'Sky Fire' to set benchmark for China-made disaster films

By Zhang Rui
0 Comment(s)Print E-mail China.org.cn, June 20, 2019
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Producer Jennifer Dong and director Simon West appear with the cast of "Sky Fire" at a promotional event held in Shanghai during the 22nd Shanghai International Film Festival, on June 16, 2019. [Photo courtesy of Meridian Entertainment]

The Chinese disaster action blockbuster "Sky Fire" could set a new benchmark in Chinese film history for the genre, its general producer told China.org.cn on Monday during the ongoing Shanghai International Film Festival.

The film is directed by Simon West, who was also behind "Lara Croft: Tomb Raider" and "Con Air." It stars Jason Isaacs, Wang Xueqi ("Iron Man 3"), Shawn Dou ("Wolf Totem") and Hannah Quinlivan ("Skyscraper"). The film tells the story of a group of people staying at a tropical resort when a volcanic explosion hits. 

Meridian Entertainment's CEO Jennifer Dong (Wenjie) said the movie is the first Chinese film about a volcano disaster and will fill in the gap of China's disaster film genre. At the same time, she said, it's a China-developed and -managed international product, with a crew of 551 filmmaking talents from 17 countries hired since the project started in 2015, and with dozens of scripts updated and rewritten along the way. 

Dong said that Meridian has always wanted to make a Chinese film that can truly go abroad, with global audiences able to watch without "barriers and cultural gaps."

"We did long-term research in various movie genres and finally chose the disaster film genre, because this genre is universal and will have a great many action scenes, which is easily accessible to audiences in any country or region," she said. She explained that the Chinese industry has not previously made a quality disaster movie due to lacking market capacity, technical maturity, investment and visual effects, but that China now has the conditions and ability to roll out a great film in this genre.

Chinese promotional poster for the disaster film "Sky Fire," due out later in 2019. [Image courtesy of Meridian Entertainment]

She resisted the "milestone" label, saying instead, "We see it as a Chinese blockbuster also serving as a new type of pathfinder for the industry."

According to Dong, smoke and fire were the biggest challenges they faced in shooting the film and doing the visual effects. "Our production team has done more than one year of research and development. We can proudly say that 'Sky Fire' has achieved many breakthroughs in the field of visual effects production," she said.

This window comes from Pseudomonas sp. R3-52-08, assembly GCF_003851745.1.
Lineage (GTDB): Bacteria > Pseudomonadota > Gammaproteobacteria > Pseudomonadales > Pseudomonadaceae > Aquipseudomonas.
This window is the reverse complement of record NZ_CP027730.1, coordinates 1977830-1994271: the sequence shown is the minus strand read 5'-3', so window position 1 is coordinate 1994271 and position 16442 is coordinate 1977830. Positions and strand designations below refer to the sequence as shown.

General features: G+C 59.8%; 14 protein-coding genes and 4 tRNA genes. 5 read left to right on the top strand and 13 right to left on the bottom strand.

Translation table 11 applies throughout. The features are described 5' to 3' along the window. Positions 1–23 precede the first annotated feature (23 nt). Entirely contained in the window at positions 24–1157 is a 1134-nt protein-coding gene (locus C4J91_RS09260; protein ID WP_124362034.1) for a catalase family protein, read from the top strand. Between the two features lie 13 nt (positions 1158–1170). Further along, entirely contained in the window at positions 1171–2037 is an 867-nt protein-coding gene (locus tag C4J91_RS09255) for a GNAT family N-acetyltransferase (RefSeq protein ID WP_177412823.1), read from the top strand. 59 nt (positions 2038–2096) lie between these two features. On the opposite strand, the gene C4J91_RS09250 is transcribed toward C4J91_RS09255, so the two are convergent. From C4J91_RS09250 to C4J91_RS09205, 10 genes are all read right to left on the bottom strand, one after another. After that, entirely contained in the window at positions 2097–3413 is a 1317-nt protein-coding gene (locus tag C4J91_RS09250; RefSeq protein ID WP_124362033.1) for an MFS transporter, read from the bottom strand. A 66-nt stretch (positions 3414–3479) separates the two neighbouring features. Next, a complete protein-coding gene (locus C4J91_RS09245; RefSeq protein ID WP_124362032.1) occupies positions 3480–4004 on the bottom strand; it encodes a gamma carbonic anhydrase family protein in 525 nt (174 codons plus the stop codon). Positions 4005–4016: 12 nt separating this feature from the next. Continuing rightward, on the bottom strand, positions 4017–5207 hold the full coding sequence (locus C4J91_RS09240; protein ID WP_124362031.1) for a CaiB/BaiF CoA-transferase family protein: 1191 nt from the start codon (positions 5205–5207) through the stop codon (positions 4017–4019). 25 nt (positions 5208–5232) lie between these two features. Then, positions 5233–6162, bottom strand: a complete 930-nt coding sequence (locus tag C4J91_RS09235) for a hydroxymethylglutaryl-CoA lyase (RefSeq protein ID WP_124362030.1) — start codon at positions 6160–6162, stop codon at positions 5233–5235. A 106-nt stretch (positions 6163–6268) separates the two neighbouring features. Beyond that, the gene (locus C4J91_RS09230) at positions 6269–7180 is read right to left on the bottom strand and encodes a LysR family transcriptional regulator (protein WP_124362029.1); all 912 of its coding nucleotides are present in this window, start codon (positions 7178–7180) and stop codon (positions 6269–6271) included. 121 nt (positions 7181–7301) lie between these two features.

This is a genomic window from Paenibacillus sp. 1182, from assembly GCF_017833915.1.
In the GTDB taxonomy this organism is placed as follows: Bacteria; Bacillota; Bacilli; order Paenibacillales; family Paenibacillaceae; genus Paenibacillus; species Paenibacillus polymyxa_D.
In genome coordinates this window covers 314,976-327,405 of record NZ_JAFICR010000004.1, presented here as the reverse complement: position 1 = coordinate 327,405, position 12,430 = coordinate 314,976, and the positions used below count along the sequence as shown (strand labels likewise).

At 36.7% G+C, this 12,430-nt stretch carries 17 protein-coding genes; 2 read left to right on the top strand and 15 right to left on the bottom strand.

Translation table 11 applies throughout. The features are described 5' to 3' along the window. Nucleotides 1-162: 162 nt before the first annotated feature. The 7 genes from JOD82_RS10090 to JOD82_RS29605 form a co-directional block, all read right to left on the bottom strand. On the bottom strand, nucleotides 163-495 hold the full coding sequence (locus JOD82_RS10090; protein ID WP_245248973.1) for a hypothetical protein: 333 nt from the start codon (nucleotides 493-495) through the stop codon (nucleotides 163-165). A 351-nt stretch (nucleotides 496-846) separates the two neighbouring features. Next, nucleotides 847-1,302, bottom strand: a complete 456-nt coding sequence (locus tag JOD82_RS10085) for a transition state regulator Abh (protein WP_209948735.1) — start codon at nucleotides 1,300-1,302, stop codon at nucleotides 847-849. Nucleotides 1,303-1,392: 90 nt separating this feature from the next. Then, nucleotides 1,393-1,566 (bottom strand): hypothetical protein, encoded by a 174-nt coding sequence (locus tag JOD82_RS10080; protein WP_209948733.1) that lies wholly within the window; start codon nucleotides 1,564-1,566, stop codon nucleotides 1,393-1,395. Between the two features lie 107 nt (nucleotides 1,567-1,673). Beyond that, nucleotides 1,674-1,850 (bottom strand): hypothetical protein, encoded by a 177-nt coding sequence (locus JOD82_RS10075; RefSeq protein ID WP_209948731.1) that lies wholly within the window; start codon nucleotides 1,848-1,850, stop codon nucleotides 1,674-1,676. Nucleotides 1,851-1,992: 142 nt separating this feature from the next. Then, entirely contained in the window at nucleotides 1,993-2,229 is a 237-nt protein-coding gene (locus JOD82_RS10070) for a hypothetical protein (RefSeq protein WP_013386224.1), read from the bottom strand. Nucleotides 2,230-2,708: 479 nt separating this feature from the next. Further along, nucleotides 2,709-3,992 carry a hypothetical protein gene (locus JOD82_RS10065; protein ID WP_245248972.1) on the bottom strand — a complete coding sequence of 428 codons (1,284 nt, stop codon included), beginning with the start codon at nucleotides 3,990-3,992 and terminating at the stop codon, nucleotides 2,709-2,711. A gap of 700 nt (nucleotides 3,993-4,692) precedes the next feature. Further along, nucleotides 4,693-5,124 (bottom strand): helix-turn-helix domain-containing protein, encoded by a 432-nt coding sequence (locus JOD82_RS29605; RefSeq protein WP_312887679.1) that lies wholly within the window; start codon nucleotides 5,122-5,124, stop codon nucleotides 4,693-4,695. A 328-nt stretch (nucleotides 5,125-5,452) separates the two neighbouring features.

As for the choice of director, Dong explained that in such a massive undertaking, they could not afford to make any mistakes, so they needed to hire a mature director with rich experiences who has directed top-rated international blockbusters. Therefore, after talking with more than 20 directors from around the world, she finally chose Simon West for the job.

"The director has done a lot of research and study since he was chosen to direct 'Sky Fire'," Dong said. "He has been learning the understanding habits and cultural expressions of the Chinese audience with a humble attitude. He knew we wanted to convey messages of courage and great love in the film, and to show the world China's national spirit and cultural self-confidence. I think we did a great job in this and the world will see our efforts."

Dong promised that "Sky Fire" isn't just about the action and disaster scenes, but that the movie depicts real human emotion as well. She said she is not worried that the Chinese audiences have been spoiled by Hollywood disaster blockbusters. 

"We believe that the Chinese audiences will also have a more tolerant and encouraging attitude towards China's first high-quality visual effects-equipped disaster film, because it is rare on Chinese screens, and they can see the actors they are familiar with. I believe that viewers will find some surprises and will feel proud of the growth and progress of … our film industry."

Meridian Entertainment and Base FX shopped and promoted "Sky Fire" at Cannes in May, which raised interest there. According to Dong, the film is scheduled to hit theaters around the globe later this year.

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